We are tracing the history of the unlikely relationship that has developed in the providence of God between the Tarshish power Australia and the nation of Israel. In this second part we examine the years from the time of the six-day war through to the years of Australian Prime Minister Malcolm Fraser (1975–1983). What is intriguing is that the Australian government under Gough Whitlam moved away from supporting Israel and that government was dramatically replaced by the Fraser government which happened to be far more sympathetic to God’s people. We hope you enjoy tracing the history of this remarkable friendship between the two countries.

Following Holt’s death in late 1967, the conservative coalition  governments under John Gorton  john(Jan 1968 – Mar 1971) and  William McMahon (Mar 1971  – Dec 1972) largely continued  the Middle East polices which prevailed under Holt and Menzies.

Australia declared itself  “neutral”, interested in friendship with both Israel and the Arab  states, and keen on promoting  peace processes, especially  through the United Nations.  However, as Sam Lipski put  it, “while John Gorton was  Prime Minister, there was no  question [of Australia ever  being] anything but pro-Israel”,  with Holt and McMahon also  fairly described by historians as “very friendly to Israel”. Voting at the UN throughout this period bears this out.

It is generally agreed that, despite a solidly pro-Israel record up until that point, the election of an willamALP government under  Gough Whitlam (Dec 1972 – Nov  1975) marked a sharp departure in Australian policy toward Arab-  Israel issues. The Middle East was not a matter of controversy during the campaign, nor did it  feature in the platforms of either  of the major parties.

However, in office, the Whitlam Government  moved toward a foreign policy designed to be closer to the Non-Aligned Movement, where onesided  condemnation of Israel was the norm. While Whitlam described this policy as one of “evenhandedness  and neutrality”, this neutrality was very different from the “neutrality” also proclaimed by his conservative predecessors.


The effects of this new policy became most noticeable during the 1973 Yom Kippur war.  Australia refused to condemn the Egyptian and  Syrian attacks which launched the war, and then refrained from condemning the Soviet airlift of arms  supplies to the Arab combatants. However, once the US began to airlift arms and supplies to Israel, the Australian UN representative, on instructions from Canberra, condemned both airlifts, with a particular  emphasis on the US airlift.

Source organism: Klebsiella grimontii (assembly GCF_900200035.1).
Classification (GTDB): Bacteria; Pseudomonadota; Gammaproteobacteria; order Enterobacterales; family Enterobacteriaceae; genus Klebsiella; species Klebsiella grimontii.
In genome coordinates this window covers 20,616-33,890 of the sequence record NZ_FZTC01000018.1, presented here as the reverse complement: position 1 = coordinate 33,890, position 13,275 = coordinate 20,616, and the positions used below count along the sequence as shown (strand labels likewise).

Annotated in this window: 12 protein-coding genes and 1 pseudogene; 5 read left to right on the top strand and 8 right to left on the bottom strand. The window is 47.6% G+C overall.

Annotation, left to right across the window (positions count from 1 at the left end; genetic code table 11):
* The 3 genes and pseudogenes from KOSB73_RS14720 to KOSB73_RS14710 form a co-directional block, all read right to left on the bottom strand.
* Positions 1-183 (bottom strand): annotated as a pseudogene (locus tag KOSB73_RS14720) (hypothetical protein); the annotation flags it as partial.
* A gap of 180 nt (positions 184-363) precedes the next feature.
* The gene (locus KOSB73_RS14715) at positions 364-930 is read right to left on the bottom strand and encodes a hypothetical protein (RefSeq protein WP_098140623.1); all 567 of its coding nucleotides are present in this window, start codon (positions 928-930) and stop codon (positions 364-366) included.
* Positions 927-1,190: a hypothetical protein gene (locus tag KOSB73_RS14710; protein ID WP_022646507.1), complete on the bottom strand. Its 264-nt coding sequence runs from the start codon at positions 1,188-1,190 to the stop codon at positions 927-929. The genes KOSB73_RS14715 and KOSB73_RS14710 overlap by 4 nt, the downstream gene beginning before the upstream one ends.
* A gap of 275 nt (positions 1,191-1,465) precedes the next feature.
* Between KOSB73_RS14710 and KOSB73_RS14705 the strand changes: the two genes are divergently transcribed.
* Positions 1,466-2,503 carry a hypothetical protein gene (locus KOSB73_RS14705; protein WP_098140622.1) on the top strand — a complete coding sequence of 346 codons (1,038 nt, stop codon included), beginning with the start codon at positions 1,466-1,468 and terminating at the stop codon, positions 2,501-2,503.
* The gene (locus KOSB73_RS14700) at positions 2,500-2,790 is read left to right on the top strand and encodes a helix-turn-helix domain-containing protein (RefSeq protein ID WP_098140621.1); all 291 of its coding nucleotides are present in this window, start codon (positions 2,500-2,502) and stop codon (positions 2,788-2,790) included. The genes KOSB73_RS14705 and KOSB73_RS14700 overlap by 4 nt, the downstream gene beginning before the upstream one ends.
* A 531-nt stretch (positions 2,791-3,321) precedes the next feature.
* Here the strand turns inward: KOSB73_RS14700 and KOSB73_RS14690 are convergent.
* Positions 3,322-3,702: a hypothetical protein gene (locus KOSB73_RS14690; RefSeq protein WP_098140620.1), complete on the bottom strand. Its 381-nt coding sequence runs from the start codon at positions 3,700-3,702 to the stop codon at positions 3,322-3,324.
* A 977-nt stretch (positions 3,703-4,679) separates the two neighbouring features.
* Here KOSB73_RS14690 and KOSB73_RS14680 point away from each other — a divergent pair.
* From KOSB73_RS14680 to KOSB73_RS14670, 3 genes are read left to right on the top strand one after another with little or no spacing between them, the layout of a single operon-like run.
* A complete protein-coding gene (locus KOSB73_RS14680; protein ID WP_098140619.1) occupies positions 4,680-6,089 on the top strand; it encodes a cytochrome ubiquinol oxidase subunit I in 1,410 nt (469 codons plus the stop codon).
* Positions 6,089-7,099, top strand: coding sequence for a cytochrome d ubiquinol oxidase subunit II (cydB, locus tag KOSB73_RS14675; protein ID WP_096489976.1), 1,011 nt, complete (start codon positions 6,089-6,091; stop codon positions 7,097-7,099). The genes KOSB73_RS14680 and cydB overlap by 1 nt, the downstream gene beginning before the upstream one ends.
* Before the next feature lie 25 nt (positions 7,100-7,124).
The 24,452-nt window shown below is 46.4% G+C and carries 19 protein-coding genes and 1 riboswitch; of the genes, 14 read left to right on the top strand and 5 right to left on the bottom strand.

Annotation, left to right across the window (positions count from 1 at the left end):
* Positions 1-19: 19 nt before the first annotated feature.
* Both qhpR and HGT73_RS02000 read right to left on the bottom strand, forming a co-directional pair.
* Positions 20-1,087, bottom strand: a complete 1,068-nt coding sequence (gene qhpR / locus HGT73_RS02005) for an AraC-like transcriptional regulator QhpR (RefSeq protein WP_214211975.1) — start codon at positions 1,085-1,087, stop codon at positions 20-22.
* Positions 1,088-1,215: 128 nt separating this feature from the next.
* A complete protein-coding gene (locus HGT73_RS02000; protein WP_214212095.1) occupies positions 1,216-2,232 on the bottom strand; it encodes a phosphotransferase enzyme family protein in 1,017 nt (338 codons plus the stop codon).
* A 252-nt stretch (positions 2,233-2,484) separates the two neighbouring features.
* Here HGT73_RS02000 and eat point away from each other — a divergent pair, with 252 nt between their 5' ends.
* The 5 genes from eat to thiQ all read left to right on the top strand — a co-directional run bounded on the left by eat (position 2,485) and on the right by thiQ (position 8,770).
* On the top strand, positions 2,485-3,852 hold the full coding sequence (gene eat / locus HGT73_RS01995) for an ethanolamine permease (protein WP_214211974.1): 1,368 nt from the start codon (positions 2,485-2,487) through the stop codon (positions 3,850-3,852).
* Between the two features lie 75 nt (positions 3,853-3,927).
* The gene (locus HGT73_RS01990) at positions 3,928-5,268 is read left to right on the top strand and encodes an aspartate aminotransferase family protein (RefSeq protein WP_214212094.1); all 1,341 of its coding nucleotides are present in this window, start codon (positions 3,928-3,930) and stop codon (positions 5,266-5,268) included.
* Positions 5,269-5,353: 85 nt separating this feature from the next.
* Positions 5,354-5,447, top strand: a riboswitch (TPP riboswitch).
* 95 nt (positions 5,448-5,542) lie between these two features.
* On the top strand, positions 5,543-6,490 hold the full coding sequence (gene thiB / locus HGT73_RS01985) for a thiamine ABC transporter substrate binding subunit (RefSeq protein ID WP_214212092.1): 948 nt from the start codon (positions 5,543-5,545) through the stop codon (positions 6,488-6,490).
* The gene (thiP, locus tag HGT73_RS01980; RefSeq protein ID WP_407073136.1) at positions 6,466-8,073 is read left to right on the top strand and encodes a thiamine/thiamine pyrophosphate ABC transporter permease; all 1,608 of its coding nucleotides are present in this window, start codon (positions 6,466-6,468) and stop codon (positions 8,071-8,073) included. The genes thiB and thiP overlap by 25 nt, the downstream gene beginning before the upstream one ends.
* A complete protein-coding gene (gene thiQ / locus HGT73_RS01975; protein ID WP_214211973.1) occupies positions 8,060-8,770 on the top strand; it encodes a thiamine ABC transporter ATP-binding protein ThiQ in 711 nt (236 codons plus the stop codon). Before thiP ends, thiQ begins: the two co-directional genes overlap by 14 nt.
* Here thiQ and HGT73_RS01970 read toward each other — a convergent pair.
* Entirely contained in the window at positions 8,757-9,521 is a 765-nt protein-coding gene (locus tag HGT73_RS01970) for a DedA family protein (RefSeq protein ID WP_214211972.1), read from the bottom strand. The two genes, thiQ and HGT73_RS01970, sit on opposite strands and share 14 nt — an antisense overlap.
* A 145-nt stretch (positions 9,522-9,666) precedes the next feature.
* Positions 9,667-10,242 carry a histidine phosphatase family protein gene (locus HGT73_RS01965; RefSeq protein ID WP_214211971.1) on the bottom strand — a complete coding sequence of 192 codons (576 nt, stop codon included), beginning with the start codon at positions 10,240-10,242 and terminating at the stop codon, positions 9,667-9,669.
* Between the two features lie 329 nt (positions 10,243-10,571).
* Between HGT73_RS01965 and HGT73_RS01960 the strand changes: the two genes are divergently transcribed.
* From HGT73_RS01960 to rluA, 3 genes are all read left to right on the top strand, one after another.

Under Whitlam, Australia also voted for a resolution equating Zionism with racism at a UN  women’s conference in Mexico, though it voted  against the infamous equivalent resolution in the UN General Assembly.

Whitlam later approved the establishment of a PLO liaison office in Canberra and became embroiled in a series of scandals involving the acceptance of Arab loans to Australia and the ALP. It later emerged that one of the men at the centre of the loans affair, ALP activist Bill Hartley, had also written to Yasser Arafat seeking PLO funds for the ALP.

1975–1983: The Fraser years

The election of a Liberal-National coalition under Malcolm Fraser in December 1975 saw a return to a more sympathetic position on Israel. Australia again refrained from voting for one-sided resolutions critical of Israel in the UN, and voted against many of the harshest annual examples, often in a minority of only three or four.

Foreign Minister Andrew Peacock consistently stated that Israel could not be expected to negotiate with the PLO until such time as it abandoned its call for Israel’s destruction and extended recognition to Israel. The government repeatedly stressed Israel’s right to “secure and recognised boundaries”.

One of the major Middle East policy developments of the Fraser years was the government’s decision in October 1981 to send Australian forces to participate in the “Multinational Force and Observers” in Sinai, which were part of the mechanism developed to monitor the Israel- Egypt peace treaty. The Australian contingent, a combined air force helicopter squadron, was small, around 100 soldiers and eight helicopters, but was surprisingly controversial in Australia at a time when all overseas deployments were viewed with suspicion in the post-Vietnam era. The force was deployed in March 1982 and remained until April 1986, when it was withdrawn by the ALP government, despite Israeli and Egyptian requests that it remain. A smaller Australian contingent returned in 1993 and has remained since.

In responding to Israel’s raid on Iraq’s Osirak nuclear plant in October 1981, the Fraser Government said it “regretted any action which could add to the tensions in the Middle East”, but did not name or condemn Israel.

In the early 1980s, while continuing to support Israel’s refusal to deal with the PLO, Fraser began to call for Israel to agree to the establishment of a Palestinian homeland or state.

During the Lebanon war of 1982, Fraser was initially understanding of Israel’s action, but as the war dragged on became more critical. Following the Sabra and Chatilla massacre by a Lebanese militia allied with Israel, Fraser declared, “Events [have occurred] which weaken or diminish Israel’s right to the support of countries such as Australia, because it breaks down the moral position on which it stands.”

Mark Twain on the Immortal Jew

“… though I make a full end of all nations whither I have scattered thee, yet will I not make a full end of thee: but I will correct thee in measure, and will not leave thee altogether unpunished” Jeremiah 30:11